When an image is recorded at the UE 3310, the image handling program on the UE 3310 may tag the image with the current GPS coordinates of the UE 3310, may add the date and time, and may allow the user to enter comments. This information may be kept together with the image in the UE 3310 memory. When the user selects to upload this image to the Image Server 3302, the UE 3310 image handling program may use the Publish Topic given to it during its initial interaction with the Image Server 3302 to upload the image and the associated tag information to the Image Server 3302. The image and its tag data may be saved to permanent storage by the Image Server 3302.

When a user (3308 or 3310) elects to see one or more images kept at the Image Server 3302, the UE 3308 or 3310 may Publish a request message via its assigned service request Topic. The request may ask for a list of images stored from a particular user 3310, or from a set of dates/times, or from a set of locations, etc. The list may be returned to the user UE 3308 or 3310 via the Topic assigned to it to receive responses to the service requests. Another service request Published by the user UE 3308 or 3310 may request the download of one or more specific images from the list. These images may be downloaded to the user UE 3308 or 3310 via the Topic assigned to the UE 3308 or 3310 to receive image downloads. These interactions are shown in FIG. 38. Here, too, the P/S Broker 1304 interactions in the messaging scheme are omitted for the sake of simplicity.

The disclosure presented herein utilizing the Emergency Action scenario shows how the APN LTE Wireless Network and its associated Optimization Server 304 and 308 architecture, plus the redirected bearer 312 capability, and the P/S Broker 1304 Middleware components may be used to handle a variety of sensor requirements. It should be clear to those skilled in the art that any sensor data collection and processing not covered in this scenario example is capable of being deployed in an efficient manner using the APN LTE Wireless Network Optimization Servers 304 and 308, the bearer redirection 312 capability, and the associated P/S Broker 1304 middleware, thereby demonstrating the ability of the systems disclosed in this document to be used as a platform for sensor data collection, storage, analysis, and distribution.

APN LTE Network to Give Data Rate Priority to LTE Users

In an LTE network, and especially in a Dual Use LTE network, users may be given Access Priorities, and may be assigned bearer priorities, but they are not assigned a priority for being allocated air interface resources to send or receive data. It may be desirable to assign priorities to users for receiving high data rates when there are many users accessed through a particular Cell. This situation may occur when there is no emergency condition, and therefore Cell Barring for Government Use (CB-for-GU) is not enabled at the Cell. Alternatively, there may be an emergency or disaster condition, and the Cell may be barred for Government Use, but there are still so many users accessing the LTE network through the restricted Cell that the highest priority users are not able to receive the high data rates that they may need.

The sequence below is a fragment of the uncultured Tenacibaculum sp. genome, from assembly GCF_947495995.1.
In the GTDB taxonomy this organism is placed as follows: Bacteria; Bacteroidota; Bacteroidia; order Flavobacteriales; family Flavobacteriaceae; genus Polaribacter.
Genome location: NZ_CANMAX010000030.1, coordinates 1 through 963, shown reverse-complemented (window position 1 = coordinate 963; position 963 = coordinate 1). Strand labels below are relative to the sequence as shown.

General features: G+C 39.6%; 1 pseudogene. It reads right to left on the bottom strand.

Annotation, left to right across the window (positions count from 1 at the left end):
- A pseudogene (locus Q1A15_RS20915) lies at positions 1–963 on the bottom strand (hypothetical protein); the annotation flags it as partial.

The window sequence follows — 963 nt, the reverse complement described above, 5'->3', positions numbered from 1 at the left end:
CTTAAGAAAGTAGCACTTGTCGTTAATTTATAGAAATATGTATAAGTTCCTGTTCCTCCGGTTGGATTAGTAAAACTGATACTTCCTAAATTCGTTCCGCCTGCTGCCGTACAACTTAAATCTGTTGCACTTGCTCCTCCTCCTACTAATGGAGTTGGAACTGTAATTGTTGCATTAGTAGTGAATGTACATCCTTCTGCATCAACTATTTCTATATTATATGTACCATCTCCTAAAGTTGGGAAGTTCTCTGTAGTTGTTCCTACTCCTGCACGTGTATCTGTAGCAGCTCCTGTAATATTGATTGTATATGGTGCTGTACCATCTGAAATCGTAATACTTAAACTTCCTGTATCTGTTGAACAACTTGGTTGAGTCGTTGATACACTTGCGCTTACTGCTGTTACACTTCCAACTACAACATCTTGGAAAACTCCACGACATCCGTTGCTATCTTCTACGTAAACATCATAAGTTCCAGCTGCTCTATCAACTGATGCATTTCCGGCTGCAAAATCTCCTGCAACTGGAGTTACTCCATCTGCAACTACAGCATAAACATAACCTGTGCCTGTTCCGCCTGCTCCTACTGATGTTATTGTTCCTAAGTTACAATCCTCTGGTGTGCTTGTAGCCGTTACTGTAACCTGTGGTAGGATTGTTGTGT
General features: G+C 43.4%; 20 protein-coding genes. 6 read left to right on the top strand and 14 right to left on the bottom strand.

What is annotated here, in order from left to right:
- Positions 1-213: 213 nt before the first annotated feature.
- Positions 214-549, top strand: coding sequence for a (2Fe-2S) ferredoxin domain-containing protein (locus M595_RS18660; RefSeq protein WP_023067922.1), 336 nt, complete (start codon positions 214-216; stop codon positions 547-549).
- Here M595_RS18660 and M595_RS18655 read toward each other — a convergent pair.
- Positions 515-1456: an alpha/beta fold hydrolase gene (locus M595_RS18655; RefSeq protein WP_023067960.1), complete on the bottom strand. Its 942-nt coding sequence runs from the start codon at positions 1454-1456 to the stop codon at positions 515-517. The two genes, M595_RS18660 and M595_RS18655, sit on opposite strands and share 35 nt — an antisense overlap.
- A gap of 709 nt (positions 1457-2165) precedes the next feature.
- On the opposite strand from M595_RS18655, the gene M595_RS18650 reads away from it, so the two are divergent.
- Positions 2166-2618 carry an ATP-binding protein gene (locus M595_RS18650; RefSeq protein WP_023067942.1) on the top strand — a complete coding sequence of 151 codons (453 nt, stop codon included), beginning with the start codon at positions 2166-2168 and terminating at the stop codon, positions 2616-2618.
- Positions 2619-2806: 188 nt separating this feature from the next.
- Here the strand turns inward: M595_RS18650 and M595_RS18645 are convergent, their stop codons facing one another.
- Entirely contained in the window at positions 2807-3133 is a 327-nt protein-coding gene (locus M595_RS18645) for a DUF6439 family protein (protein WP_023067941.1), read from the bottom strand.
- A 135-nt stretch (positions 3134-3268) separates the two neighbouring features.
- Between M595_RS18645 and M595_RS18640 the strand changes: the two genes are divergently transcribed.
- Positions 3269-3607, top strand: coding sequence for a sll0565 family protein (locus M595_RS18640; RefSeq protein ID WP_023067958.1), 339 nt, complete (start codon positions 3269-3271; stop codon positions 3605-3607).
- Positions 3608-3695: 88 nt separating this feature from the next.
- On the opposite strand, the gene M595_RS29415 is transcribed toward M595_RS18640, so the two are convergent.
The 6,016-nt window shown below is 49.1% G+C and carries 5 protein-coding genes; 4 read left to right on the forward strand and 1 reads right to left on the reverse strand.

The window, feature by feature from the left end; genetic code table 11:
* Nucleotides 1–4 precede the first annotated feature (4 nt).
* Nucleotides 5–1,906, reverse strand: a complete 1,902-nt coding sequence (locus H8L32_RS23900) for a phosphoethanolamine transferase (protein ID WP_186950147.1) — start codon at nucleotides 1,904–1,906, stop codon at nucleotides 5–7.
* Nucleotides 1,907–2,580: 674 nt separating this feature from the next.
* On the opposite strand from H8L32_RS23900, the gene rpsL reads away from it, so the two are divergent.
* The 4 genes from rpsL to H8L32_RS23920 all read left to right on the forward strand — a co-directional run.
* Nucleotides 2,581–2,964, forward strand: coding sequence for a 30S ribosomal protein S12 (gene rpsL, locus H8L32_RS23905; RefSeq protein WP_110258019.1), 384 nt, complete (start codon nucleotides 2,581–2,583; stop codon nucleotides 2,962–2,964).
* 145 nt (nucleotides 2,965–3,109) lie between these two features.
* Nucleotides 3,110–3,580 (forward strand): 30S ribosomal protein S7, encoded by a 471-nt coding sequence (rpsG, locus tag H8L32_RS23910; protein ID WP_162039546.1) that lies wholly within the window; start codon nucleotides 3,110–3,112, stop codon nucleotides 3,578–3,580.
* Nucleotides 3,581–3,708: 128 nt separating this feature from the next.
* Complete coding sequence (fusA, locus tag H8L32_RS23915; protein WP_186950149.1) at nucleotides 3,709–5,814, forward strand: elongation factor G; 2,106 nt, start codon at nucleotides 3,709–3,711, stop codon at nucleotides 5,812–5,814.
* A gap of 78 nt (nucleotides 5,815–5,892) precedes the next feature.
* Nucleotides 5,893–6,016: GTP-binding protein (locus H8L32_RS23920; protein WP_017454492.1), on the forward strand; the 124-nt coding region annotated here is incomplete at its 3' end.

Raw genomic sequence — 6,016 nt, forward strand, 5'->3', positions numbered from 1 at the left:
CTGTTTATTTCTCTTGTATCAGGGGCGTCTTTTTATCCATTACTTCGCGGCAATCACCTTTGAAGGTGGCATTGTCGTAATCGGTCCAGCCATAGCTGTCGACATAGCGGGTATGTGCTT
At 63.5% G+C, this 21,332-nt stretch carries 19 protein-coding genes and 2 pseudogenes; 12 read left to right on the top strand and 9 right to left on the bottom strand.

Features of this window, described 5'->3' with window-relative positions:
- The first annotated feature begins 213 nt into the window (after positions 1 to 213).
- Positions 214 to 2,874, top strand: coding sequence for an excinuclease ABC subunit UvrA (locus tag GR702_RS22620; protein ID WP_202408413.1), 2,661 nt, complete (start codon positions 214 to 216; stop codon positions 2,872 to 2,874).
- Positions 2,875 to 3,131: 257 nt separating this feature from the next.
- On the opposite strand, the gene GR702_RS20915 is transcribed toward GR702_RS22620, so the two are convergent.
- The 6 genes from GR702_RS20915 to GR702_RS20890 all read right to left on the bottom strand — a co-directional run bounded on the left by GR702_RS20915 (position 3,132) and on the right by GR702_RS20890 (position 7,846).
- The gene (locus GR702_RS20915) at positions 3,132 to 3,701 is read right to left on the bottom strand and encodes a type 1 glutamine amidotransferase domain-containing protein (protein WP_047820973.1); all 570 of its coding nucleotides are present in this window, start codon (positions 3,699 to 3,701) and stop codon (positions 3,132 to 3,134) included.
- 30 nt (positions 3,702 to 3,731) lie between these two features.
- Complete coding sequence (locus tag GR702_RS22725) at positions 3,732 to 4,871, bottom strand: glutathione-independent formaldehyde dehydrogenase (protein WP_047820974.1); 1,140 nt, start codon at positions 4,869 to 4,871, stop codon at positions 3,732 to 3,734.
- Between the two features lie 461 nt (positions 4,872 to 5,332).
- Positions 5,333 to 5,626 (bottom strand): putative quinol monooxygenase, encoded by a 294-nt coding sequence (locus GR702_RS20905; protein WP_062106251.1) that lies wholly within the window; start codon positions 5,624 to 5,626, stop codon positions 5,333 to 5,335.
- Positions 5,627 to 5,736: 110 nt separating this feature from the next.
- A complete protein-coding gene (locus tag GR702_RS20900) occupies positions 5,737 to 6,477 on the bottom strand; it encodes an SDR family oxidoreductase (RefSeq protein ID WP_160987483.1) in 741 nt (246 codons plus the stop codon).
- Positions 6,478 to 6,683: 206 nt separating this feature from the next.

In an LTE system, user equipment (UE 104) is granted a set of Physical Resource Blocks (each PRB is a set of 12 contiguous sub-carriers used in the system) and a time for sending uplink data. Likewise, the LTE system schedules a time and a set of PRBs to carry downlink data to a particular UE 104. The software component within the LTE system that performs this function is the Scheduler within the eNB 102 element. The Scheduler may generally be designed to give fair treatment to all the UEs 104 that access the LTE network through the Cells of the eNB 102. However, there may be situations in which UEs 104 designated as High Priority UEs 104 require preferential treatment in the assignment of PRBs for over-the-air transmissions. The number of PRBs assigned to the UE 104, plus the encoding applied to the data, determines the data rate that is provided to the UE 104.

Assigning Data Rate Priorities to UEs and Configuring the eNB Scheduler to Use the Values

This disclosure describes methods and systems for configuring the eNB 102 Scheduler with a Data Rate Priority value for each UE 104 that accesses a Cell contained within the eNB 102. The Scheduler may use the Data Rate Priority value associated with a given user to guide its assignment of Physical Resource Blocks (PRBs) to the user for sending and receiving data over the LTE air interface, and/or to give time-based priority to the UE 104 for access to the LTE air interface. Previous sections of this disclosure are pertinent to the present disclosure, namely, the use of a Publish/Subscribe (P/S) Broker 1304 middleware to implement efficient communications among elements in the APN LTE network, the use of a set of Optimization Server 304 and 308 nodes that are associated with the LTE network elements and integrated into the LTE procedure processing in the network, the use of a Wireless Control Process (WCP) 3902 and its interface to the eNB 102 elements to effect the delivery of UE 102 Data Rate Priority values to the eNB 102, and thence, to the Scheduler, the use of an Application Function (AF 2102) that contains provisioning data for high priority UEs 104 (IMSI values), or is able to access a database of IMSI values that may contain provisioning information pertaining to the Data Rate Priority capability. See the previous sections of this disclosure.